Δευτέρα, 3 Ιουλίου 2017

Αγία Ειρήνη Χρυσοβαλάντου - Saint Irene Chrysovalantou

22x30cm / 8,6x 11,8inch.
Egg tempera
+ Η Οσία Ειρήνη έζησε στα χρόνια της βασίλισσας Θεοδώρας, που αναστήλωσε τις άγιες εικόνες.

Η Ειρήνη καταγόταν από την Καππαδοκία και διακρινόταν όχι μόνο για την ευσέβεια της, αλλά και για την σωματική ωραιότητα της και για την ευγενή ανατροφή της. Είχε ζητηθεί λοιπόν σε γάμο, από διακεκριμένο άνδρα του παλατιού και ξεκίνησε για το Βυζάντιο. Στη διαδρομή όμως, πέρασε από τη Μονή του Χρυσοβαλάντου και τόσο ελκύστηκε από τη συναναστροφή των καλογριών, ώστε πήρε τη μεγάλη απόφαση να παραμείνει μαζί τους. Έτσι απέρριψε τις κοσμικές δόξες, γύρισε στην πατρίδα της, πούλησε τα υπάρχοντα της, βοηθώντας πολλούς φτωχούς και τα υπόλοιπα χρήματα τα εναπόθεσε στη Μονή. Έγινε μοναχή και η ζωή της μέσα στο μοναστήρι υπήρξε πολύ ασκητική και αγία.

Όταν πέθανε η ηγουμένη, η Ειρήνη, παρά την άρνηση της, ορίστηκε διάδοχος της. Από τη νέα της θέση, επετέλεσε τα καθήκοντα της άριστα. Ο Θεός μάλιστα, την προίκισε με το προφητικό και θαυματουργικό χάρισμα. Έτσι δια της προσευχής της, απάλλαξε πολλούς από τα δαιμόνια. Προαισθάνθηκε τον θάνατο της και απεβίωσε ειρηνικά, γεμάτη χαρά για το ευχάριστο ουράνιο ταξίδι της.


Ἀπολυτίκιον 
Ἦχος πλ. α’. Τὸν συνάναρχον Λόγον.
Βασιλείας γήινους πάλαι οὐκ ἔτυχες, ἀλλ' ἄφθαρτων στεφάνων νῦν σὲ ἠξίωσεν, ὁ Νυμφίος σου Χριστὸς ὁ ὡραιότατος ὢ καθιέρωσας σαύτην, ὅλη καρδία καὶ ψυχή, Εἰρήνη Ὁσία Μῆτερ, Χρυσοβαλάντου ἡ δόξα, ἠμῶν δὲ προσφυγὴ καὶ βοήθεια.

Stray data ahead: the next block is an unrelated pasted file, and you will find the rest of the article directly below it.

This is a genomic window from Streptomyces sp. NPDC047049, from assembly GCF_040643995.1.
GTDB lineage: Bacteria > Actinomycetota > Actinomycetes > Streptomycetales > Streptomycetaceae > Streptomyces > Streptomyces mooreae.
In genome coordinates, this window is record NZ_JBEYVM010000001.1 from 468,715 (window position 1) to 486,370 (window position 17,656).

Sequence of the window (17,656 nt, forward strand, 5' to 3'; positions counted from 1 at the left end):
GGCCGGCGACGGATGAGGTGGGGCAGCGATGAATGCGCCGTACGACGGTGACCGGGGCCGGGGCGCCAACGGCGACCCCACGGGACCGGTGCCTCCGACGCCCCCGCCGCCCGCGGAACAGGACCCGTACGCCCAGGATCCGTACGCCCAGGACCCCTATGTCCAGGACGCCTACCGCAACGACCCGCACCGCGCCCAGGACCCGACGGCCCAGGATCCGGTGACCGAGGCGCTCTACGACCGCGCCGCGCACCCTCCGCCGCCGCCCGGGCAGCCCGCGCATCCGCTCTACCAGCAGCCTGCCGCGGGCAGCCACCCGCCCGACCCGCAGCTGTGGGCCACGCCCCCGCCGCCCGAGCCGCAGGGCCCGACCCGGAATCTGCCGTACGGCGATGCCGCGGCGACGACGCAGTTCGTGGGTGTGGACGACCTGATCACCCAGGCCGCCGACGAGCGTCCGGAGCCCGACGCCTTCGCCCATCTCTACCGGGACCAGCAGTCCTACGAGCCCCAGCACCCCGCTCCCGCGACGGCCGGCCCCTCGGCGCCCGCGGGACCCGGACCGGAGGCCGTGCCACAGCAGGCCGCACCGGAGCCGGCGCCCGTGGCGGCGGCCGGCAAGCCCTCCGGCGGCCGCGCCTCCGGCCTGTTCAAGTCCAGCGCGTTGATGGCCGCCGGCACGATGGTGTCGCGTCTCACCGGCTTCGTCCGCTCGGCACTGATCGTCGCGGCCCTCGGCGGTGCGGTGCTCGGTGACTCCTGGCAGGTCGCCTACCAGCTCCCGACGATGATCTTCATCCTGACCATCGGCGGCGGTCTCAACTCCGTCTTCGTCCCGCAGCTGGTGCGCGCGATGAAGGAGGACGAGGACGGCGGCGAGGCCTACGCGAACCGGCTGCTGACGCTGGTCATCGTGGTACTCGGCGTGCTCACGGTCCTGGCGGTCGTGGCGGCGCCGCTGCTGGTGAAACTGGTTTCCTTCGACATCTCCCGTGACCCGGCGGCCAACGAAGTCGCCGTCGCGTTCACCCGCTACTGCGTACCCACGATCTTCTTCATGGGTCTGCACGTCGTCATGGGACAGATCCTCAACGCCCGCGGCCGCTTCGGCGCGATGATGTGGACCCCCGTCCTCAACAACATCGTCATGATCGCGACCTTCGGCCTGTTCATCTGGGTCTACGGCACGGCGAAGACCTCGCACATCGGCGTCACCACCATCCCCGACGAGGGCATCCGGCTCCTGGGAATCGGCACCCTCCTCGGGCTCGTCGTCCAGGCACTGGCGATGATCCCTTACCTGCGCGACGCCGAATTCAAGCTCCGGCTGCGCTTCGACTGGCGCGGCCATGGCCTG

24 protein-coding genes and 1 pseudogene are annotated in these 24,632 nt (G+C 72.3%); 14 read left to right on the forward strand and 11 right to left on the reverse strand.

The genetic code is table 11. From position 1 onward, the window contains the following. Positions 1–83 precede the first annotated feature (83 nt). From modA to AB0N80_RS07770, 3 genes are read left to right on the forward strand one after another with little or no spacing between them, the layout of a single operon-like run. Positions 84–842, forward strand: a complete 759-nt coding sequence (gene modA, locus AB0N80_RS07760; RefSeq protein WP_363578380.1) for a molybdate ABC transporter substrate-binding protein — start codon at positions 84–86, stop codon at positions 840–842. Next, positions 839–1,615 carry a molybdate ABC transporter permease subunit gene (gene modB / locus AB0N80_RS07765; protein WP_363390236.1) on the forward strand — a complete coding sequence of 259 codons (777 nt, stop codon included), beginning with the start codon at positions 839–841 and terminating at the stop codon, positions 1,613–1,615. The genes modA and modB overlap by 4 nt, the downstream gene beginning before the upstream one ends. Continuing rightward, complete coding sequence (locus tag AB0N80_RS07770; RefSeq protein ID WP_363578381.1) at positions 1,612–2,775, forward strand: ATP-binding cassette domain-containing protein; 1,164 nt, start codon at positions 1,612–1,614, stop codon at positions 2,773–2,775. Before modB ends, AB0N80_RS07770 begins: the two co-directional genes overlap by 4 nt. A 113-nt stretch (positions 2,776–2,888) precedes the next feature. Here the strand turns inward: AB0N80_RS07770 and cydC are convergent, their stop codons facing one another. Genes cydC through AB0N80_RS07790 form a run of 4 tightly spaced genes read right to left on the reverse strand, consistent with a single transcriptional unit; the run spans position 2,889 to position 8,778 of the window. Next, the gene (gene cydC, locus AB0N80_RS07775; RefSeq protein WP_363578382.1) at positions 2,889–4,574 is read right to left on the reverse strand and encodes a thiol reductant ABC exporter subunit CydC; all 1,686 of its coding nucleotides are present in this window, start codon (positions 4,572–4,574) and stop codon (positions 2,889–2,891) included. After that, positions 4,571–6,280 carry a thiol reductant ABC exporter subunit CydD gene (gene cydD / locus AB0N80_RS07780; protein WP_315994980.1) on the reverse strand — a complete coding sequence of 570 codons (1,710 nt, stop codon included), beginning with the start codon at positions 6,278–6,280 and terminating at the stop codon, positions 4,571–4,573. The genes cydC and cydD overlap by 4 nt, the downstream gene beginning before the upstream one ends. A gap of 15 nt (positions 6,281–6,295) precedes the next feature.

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+  Our venerable mother Irene of Chrysovalantou was the abbess of the monastery of Chrysovalantou during the ninth century. Her feast day is on July 28.
Originally slated to wed the Emperor Michael, she went to the monastery of Chrysovalantou, and immediately engaged herself in vigils and prayer. She then replaced the Abbess very early on, and increased her spiritual struggles, with great trust in God to guide the community properly. She developed the gifts of foresight and exorcism. Her prayer through the night continued in the courtyard of the monastery, and caused herself to levitate and the cypress trees to bend towards her. She was granted three apples from St. John the Theologian, visions of angels, and appeared in a vision to the Emperor to release an unjustly convicted man. After her death at 102 years, she continued to be a wonderworker.
Irene was born in Cappadocia to an aristocratic family. She had a sister who would later marry Empress Theodora's brother Vardas.
Empress Theodora, who ruled the empire after the death of Theophilus as regent for her son, re-established Orthodoxy and removed the iconoclasts. On her son Michael's twelfth birthday, Empress Theodora sent messengers to find a suitably beautiful, virtuous, and refined girl for Michael's wife. Coming across Irene, they offered and she accepted to wed Michael, and they (along with some of Irene's family) set off for Constantinople for the wedding.
During the journey to Constantinople they passed Mt. Olympos, and Irene asked to visit Ioannikos the recluse to receive his blessing. The hermit's spiritual insight allowed him to foresee the arrival of the group, and also Irene's future, and he said, "Welcome Irene, Servant of God. Proceed to the Imperial City in joy because the convent of Chrysovalantou needs you in the community."
Irene, amazed by his prophetic power, prostrated and begged his blessing. Ioannikos lifted her up, gave her strength with spiritual thoughts and gave his blessing, and Irene joyfully continued the journey to Constantinople. On her arrival, she was received with great ceremony by relatives, patricians, senators, and poor.